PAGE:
Sunday, November 17, 2013
That's what my husband exclaimed when I told him I was making escarole and bean soup for dinner ("'scarole and beans," as he says, Italian fellow that he is). (Apparently "bellywash" is how his father referred to this simple soup, which is peasant comfort food at its best.)
Now, I love this soup not only because it's homey, delicious and healthy, but because it really is the easiest soup in the culinary universe to prepare. Here's how I do it:
About 6 cups organic low-sodium free range chicken stock
Escarole - 2 medium heads
Garlic - 3 large cloves, chopped
2 cans organic cannellini beans
1 tbs olive oil
Salt to taste
Wash escarole thoroughly, chop and set aside in a large bowl. In a large Dutch oven, add chicken stock and bring to a boil. Add escarole and simmer, covered, for about 20 minutes. (It will look like a lot of escarole, but have no fear, it will cook waaaaayy down).
While the escarole is simmering, heat the olive oil in a medium skillet over medium low heat. When the oil is hot, add garlic and sauté for 30 seconds. Add beans with liquid, and simmer for 10-15 minutes, stirring occasionally.
When the escarole has cooked down and is nice and soft, add bean mixture. Finish with salt and a zap of lemon juice, to taste.
Ladle into a big bowl and top with a generous heap of parmesan reggiano.
Serve with nice, crusty whole grain bread.
It's not fancy, but a really nice, simple meal to warm the belly on a cold winter day.
You can easily make it vegetarian by substituting vegetable stock and eliminating the cheese. Conversely, meat lovers will enjoy the addition of sausage or even chopped pepperoni (I found a delicious uncured pepperoni in my local supermarket. Even I like it--and I usually hate pepperoni.) Just be sure to use the best quality, richest stock you can find. This soup really demands that for depth of flavor.
Now, my behind-the-scenes (or should I say "behind-the-beans??) confession:
I only had one can of beans on hand, but had a container of small white beans in the freezer which I had soaked overnight and cooked up last week. (BTW, overnight soaking is my preferred method for dried bean preparation, but I realize that not everyone has the time or inclination.) Since I didn't need all the beans I didn't want to thaw the entire container. So, in my infinite wisdom, what did I decide to do? Hack at the frozen mass with a knife! Not a great idea. The tiny rock-hard beans flew up in the air and landed all over the floor.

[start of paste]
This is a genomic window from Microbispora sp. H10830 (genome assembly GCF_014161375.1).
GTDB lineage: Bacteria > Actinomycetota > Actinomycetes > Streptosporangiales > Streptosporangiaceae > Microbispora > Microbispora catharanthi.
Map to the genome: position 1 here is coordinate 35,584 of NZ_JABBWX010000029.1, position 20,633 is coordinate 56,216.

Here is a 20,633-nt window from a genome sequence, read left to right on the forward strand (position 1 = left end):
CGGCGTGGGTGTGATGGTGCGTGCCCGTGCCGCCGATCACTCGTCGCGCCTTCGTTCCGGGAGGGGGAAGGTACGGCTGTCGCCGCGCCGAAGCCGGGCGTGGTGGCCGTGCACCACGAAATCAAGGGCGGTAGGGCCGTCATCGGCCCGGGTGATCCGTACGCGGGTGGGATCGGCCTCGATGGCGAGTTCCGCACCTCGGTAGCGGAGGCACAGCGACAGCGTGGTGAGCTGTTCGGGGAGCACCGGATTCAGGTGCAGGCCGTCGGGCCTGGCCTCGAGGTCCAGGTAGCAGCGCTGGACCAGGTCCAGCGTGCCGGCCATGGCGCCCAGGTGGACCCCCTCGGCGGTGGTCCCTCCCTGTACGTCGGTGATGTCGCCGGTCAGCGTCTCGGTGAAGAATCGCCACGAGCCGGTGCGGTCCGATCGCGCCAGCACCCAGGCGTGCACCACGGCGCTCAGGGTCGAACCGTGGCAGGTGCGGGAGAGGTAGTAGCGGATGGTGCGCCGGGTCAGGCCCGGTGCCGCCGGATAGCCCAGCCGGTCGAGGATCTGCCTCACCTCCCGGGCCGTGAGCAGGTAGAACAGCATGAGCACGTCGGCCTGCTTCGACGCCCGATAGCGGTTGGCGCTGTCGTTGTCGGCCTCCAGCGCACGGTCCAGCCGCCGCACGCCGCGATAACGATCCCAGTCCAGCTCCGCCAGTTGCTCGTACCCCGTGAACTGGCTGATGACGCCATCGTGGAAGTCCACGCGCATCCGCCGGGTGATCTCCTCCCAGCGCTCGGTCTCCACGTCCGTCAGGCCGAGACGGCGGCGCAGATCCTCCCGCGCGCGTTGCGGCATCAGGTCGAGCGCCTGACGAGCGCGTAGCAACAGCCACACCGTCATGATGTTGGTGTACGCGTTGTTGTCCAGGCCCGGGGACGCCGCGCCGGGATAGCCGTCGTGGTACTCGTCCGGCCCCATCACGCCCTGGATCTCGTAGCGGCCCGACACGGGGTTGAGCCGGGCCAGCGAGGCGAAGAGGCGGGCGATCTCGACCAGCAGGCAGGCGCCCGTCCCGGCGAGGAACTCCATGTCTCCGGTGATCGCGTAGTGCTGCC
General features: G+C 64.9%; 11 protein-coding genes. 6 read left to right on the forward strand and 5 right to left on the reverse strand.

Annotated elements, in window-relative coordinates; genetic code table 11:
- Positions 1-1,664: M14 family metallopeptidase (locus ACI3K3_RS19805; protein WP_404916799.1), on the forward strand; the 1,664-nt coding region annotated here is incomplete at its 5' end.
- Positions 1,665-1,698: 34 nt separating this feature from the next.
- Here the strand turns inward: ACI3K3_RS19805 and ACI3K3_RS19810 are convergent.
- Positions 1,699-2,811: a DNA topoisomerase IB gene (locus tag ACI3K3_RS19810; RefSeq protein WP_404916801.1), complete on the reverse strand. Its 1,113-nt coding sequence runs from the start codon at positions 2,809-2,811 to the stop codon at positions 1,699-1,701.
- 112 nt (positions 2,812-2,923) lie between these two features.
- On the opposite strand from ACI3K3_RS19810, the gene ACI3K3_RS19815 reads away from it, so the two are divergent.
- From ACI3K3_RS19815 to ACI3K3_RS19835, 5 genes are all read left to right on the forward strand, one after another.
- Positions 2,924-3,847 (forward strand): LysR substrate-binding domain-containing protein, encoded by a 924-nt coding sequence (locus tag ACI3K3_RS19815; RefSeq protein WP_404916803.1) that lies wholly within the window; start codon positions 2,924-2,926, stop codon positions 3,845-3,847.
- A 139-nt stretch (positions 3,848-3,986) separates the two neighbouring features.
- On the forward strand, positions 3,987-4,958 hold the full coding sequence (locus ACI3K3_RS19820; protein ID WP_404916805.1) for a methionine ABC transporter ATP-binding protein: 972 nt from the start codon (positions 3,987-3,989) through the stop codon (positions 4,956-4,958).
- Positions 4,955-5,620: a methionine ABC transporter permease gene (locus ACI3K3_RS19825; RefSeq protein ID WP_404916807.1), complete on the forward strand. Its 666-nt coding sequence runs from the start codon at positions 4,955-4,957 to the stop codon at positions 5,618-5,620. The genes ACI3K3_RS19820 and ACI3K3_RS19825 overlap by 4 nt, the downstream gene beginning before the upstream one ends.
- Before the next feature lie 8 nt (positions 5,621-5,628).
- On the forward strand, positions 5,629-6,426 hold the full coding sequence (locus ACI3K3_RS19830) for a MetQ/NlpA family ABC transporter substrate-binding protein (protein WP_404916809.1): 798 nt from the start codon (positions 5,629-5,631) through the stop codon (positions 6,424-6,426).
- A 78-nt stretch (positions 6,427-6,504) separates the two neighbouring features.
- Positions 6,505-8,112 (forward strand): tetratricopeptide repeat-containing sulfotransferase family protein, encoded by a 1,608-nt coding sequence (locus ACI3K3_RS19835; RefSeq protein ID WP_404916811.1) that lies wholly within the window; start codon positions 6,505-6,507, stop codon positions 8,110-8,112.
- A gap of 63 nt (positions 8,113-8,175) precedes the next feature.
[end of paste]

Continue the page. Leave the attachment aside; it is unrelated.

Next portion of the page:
Did I stop cooking and pick them up? Heck, no. I kept on keeping' on….that is until I stepped on one (Did I mention I was wearing slippers?), which resulted in a skating move that almost landed me flat on my back. (Kristi Yamaguchi, you've got nothin' on me!)
Ok, I confess…I am not a patient, organized or neat cook. Goop flies everywhere; I make a godawful mess. Oh well, as long as dinner tastes good, it's worth it!
Are you a neat cook? If so, I want to hear from you. Help!
Ciao for now,
Thursday, November 14, 2013
"Food Is My Medicine"
These wise words, spoken by a woman who runs a local organic food group, resonate with me on many levels. To that end, I'd like catch you up on my "foodie" evolution. (I know it's been a while. I have a lot to say!)
What's up with me? Well, many things, but let's start with this. Like every good, newly post-menopausal woman should, I went for a DEXA scan to measure my bone density. (We're going back almost two years now). That scan was compared to a "baseline" scan done two years prior. Well, well well. I was shocked and dismayed to find that I had osteopenia, the precursor to osteoporosis.
This news put me in a tailspin. Whaaaattt?? What to do now? My doctor said,"You're young to have this--I recommend medication." She was none too happy when I refused suggested meds and fled from her office.
No, thank you!!
Now, this is not the forum to discuss the risks/benefits of osteoporosis medication (or whether it is appropriate for those with osteopenia--a contentious topic). Whether to medicate or not for this condition is a personal decision.
After looking into the various medication options out there, I knew they weren't for me. My plan of attack: research, research and more research.
Ultimately, I formulated an approach that I was comfortable with.
Revamp my diet to be more alkalizing--reduce consumption of sugar, animal protein and some dairy products (more about dairy another time). Many experts believe that osteoporosis is caused by chronic acidosis (the more acidic your blood is, the more calcium your body pulls from your bones to compensate).
Natural, food-based supplements--calcium along with vitamins D & K, boron, silica, and other synergistic elements (bone health depends on much more than calcium and vitamin D). Given studies linking calcium supplements with increased stroke risk in women, I'd rather ingest calcium sourced from algae and sesame seeds rather than crushed rock...wouldn't you? I also opted to take strontium at bedtime, separated from calcium supplements (and calcium-containing foods) by at least 3 hours. (All this along with my usual multi and EFAs.)
Greens, greens, greens! Let's hear it for kale, collards and chard, lightly cooked--all great sources of calcium and other good stuff.
Exercise--walking with a weighted vest (love that thing!) and interval/weight training. (Jillian Michaels I adore and fear you, all at the same time!)
I also opted for additional vitamin D and topical magnesium spray/lotion.
Has the "natural" approach worked its magic on my poor, porous bones? You'll find out in my next post….
Caio for now,